ROBOCOP - TITUS - INTERVIEW
Interview with Robocop titus game producer Jean-Benoit Silvestre. [Source: www.computerandvideogames.com ]
Interview by: Gareth Ramsay.
Monday 9th September 2002
After almost ten years spent in gaming purgatory after seeing off the Terminator on Mega Drive and SNES, officer Murphy is returning to his console stomping grounds once again. Breaking away from the 2D, third-person styling of previous titles, the French developer has brought the might of New Detroit's finest not only into the third dimension, but into a first person shooter.
Taking the first Robocop movie as its inspiration, the story revolves around a new drug in town - Brain Drain - and the kids are causing havoc for an armful of their next hit. Taking on the city's main supplier, Robocop finds a conspiracy that stretches to the top of the OCP and beyond. This is not your usual drug, and this is certainly not Robocop's usual adversary.
And how long has the game been under development?
Silvestre: I would say it's been about two years since we really started the game and about two and a half in total, since we spent about six months gathering information, seeing what we could do with the engine, watching the movies and seeing what ideas we could get from them and so on. But we consider the game under development for two years.
How did the deal with MGM come about?
Silvestre: Well, I think Titus was looking for a strong licence and it was the time when the PS2 was announced, and [Titus] realised that with a strong, new platform it was going to be able to make a strong game and looked for something that people liked. Usually it's a game based on a movie with a strong character. And with Robocop you get a strong character, a character that people like and a character that has never been done in 3D...
...and it's the first time Robocop has been played in the first person...
Silvestre: Yes, our goal in the game was to make the player feel that he is Robocop. That's why the game had to be first person. First person also gives us the HUD [Heads Up Display - Ed], which is where you get new information and objectives written in the screen, and the targeting system - just like in the movies. So we couldn't do it if Robocop was seen in the third person. I think it is weel suited to that kind of game.
You've also chosen to base the game on the first movie. Why was this?
Silvestre: Yes. To be honest, this was part of the deal we had with MGM. We have a very good relationship with MGM, they've been very co-operative. It's been a pleasure working with them. The deal was we can do anything we want, but try to focus on the first two movies. And the designers agreed that the first movie was the best, so we focussed on that.
Do you think MGM realised this, too?
Silvestre: Well, I can't speak for them, but why not? Everyone knows that the best Robocop is the first one. Personally, though, I like the second one.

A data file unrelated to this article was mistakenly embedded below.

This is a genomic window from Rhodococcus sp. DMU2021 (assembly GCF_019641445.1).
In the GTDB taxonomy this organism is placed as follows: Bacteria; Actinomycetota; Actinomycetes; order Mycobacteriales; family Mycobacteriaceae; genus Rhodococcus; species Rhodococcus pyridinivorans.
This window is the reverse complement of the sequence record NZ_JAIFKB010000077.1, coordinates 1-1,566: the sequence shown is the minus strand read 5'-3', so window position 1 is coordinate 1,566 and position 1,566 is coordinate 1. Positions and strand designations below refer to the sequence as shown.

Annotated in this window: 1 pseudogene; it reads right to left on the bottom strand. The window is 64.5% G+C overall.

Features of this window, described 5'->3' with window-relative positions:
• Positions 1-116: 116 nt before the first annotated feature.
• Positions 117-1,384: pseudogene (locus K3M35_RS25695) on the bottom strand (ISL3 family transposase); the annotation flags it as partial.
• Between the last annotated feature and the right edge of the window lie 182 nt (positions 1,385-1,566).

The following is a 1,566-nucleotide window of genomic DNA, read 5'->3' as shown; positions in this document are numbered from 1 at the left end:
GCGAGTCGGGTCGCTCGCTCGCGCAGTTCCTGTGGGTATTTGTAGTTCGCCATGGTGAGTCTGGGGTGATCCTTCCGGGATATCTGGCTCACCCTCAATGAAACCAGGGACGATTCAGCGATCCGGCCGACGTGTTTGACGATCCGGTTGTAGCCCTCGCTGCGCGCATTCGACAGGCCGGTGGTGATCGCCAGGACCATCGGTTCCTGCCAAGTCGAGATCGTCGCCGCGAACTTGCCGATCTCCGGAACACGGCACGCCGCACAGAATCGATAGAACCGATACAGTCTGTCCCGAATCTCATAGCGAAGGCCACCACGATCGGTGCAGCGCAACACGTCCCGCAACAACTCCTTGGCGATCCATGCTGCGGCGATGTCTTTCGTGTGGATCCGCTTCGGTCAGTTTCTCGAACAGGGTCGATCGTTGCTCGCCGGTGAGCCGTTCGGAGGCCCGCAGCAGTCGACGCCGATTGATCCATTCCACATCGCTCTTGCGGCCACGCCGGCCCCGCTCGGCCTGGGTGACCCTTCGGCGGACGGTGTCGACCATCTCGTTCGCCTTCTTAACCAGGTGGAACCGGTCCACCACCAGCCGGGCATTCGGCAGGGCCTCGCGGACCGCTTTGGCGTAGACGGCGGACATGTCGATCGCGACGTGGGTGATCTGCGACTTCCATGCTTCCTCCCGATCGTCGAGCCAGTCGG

The first movie's fifteen years old now and isn't shown much anymore. Do you think that you might have a bit of an uphill battle on your hands with gamers who only really know Robocop through the TV series?
Silvestre: This can be an issue, but I don't think it will be the case as Robocop is too well known amongst gamers. People who are 20 / 25 years old possibly had a SuperNES or Mega Drive console and there was two or three Robocop games on those platforms. So people who were kids or teenagers maybe five or ten years ago will know Robocop. And the younger ones? Well, why not go to the DVD store and buy the DVDs?
You're going to have to have a strong plot to go up against the first movie. What have you planned for Robocop?
Silvestre: Well, the game starts out as Robocop is called out to a disturbance in the street, but it turns out to be a lot more complicated than that. You realise that there's actually a drug smuggling business in town; the drug is called Brain Drain. It's not a regular game, but rather a drug that takes control of your brain through an electronic system.
An electronic system?
Silvestre: Yes, there's actually a tiny chip in the syringe. You discover that there's this guy called Nex who is distributing the drug and trying to take control of the drug business in the town, but there's someone else trying to stop him - so you've two bad guys. About half-way through the game you manage to arrest Nex, but that's not it as there's someone else... well, actually something else, because it's something. But I'll let you discover that. On top of all this there's the OCP. The OCP is trying to use Nex to discredit the mayor...
This is one of the sub-stories?
Silvestre: Yes, and it serves the story because at the end of the game people will say that Robocop actually tried to kill the mayor, but of course it's not Robocop; someone is trying to put Robocop in to a bad position...
How is the narrative told throughout the game?
Silvestre: There are many ways we immerse the player in the Robocop universe. At the beginning of each level there are police bulletins; you have primary and secondary objectives, but during the game objectives can be changed or modified. In the first mission, for example, you are just there to check out the situation and restore order but you find out there is a drug shipment which has been hijacked, so you go and investigate. You didn't know this at the beginning, so the objectives have been changed. Then we have TV flashes in a similar style to the films. The information about the new mayor of Detroit, when Robocop arrests people - this is all covered in the TV flashes. Before each mission you have a briefing in Robocop's lab in the police station and this updates you with what you are about to face in the mission you'll play.